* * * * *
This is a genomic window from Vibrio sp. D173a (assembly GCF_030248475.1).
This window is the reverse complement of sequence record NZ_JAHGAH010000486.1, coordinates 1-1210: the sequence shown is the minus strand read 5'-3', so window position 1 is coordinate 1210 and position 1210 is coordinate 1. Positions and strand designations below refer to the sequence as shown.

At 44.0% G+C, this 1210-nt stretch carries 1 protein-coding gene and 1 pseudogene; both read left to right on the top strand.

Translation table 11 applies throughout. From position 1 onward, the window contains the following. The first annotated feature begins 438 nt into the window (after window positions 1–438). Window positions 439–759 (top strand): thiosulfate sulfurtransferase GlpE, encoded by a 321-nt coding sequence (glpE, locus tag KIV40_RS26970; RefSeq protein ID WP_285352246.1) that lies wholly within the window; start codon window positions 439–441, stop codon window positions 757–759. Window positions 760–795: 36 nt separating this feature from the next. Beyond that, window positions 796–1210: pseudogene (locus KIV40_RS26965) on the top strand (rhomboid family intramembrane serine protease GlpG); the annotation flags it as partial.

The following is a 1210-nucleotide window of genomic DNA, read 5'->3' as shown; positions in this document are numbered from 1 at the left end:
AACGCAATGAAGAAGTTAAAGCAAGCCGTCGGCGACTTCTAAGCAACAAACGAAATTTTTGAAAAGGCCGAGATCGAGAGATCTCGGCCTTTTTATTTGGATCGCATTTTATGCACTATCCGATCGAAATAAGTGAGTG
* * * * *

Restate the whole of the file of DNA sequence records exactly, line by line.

This is a genomic window from Vibrio sp. D173a (assembly GCF_030248475.1).
This window is the reverse complement of sequence record NZ_JAHGAH010000486.1, coordinates 1-1210: the sequence shown is the minus strand read 5'-3', so window position 1 is coordinate 1210 and position 1210 is coordinate 1. Positions and strand designations below refer to the sequence as shown.

At 44.0% G+C, this 1210-nt stretch carries 1 protein-coding gene and 1 pseudogene; both read left to right on the top strand.

Translation table 11 applies throughout. From position 1 onward, the window contains the following. The first annotated feature begins 438 nt into the window (after window positions 1–438). Window positions 439–759 (top strand): thiosulfate sulfurtransferase GlpE, encoded by a 321-nt coding sequence (glpE, locus tag KIV40_RS26970; RefSeq protein ID WP_285352246.1) that lies wholly within the window; start codon window positions 439–441, stop codon window positions 757–759. Window positions 760–795: 36 nt separating this feature from the next. Beyond that, window positions 796–1210: pseudogene (locus KIV40_RS26965) on the top strand (rhomboid family intramembrane serine protease GlpG); the annotation flags it as partial.

The following is a 1210-nucleotide window of genomic DNA, read 5'->3' as shown; positions in this document are numbered from 1 at the left end:
AACGCAATGAAGAAGTTAAAGCAAGCCGTCGGCGACTTCTAAGCAACAAACGAAATTTTTGAAAAGGCCGAGATCGAGAGATCTCGGCCTTTTTATTTGGATCGCATTTTATGCACTATCCGATCGAAATAAGTGAGTG